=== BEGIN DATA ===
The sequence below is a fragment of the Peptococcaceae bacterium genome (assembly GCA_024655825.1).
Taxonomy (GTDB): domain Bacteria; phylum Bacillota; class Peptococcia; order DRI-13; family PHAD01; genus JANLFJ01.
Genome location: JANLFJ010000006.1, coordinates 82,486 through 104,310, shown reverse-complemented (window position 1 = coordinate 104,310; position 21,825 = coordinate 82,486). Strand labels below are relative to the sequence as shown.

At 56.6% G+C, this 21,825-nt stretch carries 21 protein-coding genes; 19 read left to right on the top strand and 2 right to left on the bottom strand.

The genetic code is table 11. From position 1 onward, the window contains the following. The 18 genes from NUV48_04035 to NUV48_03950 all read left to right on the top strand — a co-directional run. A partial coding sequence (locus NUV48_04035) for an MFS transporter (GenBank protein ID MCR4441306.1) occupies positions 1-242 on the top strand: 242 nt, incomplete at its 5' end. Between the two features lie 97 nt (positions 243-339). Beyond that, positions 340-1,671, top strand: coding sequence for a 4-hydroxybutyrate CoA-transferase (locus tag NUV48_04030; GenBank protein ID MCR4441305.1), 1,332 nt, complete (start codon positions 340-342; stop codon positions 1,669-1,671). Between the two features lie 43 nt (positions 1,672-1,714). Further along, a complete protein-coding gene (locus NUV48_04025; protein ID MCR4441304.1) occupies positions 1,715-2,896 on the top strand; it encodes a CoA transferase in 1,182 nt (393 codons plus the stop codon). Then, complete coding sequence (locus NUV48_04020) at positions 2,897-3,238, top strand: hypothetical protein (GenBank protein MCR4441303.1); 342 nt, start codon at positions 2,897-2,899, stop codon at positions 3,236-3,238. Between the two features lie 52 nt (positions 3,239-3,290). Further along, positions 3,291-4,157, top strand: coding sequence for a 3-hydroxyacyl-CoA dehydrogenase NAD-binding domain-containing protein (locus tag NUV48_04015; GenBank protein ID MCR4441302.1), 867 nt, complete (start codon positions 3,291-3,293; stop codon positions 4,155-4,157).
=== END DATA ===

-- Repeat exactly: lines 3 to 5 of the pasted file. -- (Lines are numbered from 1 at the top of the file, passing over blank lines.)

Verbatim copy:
Genome location: JANLFJ010000006.1, coordinates 82,486 through 104,310, shown reverse-complemented (window position 1 = coordinate 104,310; position 21,825 = coordinate 82,486). Strand labels below are relative to the sequence as shown.

At 56.6% G+C, this 21,825-nt stretch carries 21 protein-coding genes; 19 read left to right on the top strand and 2 right to left on the bottom strand.

The genetic code is table 11. From position 1 onward, the window contains the following. The 18 genes from NUV48_04035 to NUV48_03950 all read left to right on the top strand — a co-directional run. A partial coding sequence (locus NUV48_04035) for an MFS transporter (GenBank protein ID MCR4441306.1) occupies positions 1-242 on the top strand: 242 nt, incomplete at its 5' end. Between the two features lie 97 nt (positions 243-339). Beyond that, positions 340-1,671, top strand: coding sequence for a 4-hydroxybutyrate CoA-transferase (locus tag NUV48_04030; GenBank protein ID MCR4441305.1), 1,332 nt, complete (start codon positions 340-342; stop codon positions 1,669-1,671). Between the two features lie 43 nt (positions 1,672-1,714). Further along, a complete protein-coding gene (locus NUV48_04025; protein ID MCR4441304.1) occupies positions 1,715-2,896 on the top strand; it encodes a CoA transferase in 1,182 nt (393 codons plus the stop codon). Then, complete coding sequence (locus NUV48_04020) at positions 2,897-3,238, top strand: hypothetical protein (GenBank protein MCR4441303.1); 342 nt, start codon at positions 2,897-2,899, stop codon at positions 3,236-3,238. Between the two features lie 52 nt (positions 3,239-3,290). Further along, positions 3,291-4,157, top strand: coding sequence for a 3-hydroxyacyl-CoA dehydrogenase NAD-binding domain-containing protein (locus tag NUV48_04015; GenBank protein ID MCR4441302.1), 867 nt, complete (start codon positions 3,291-3,293; stop codon positions 4,155-4,157).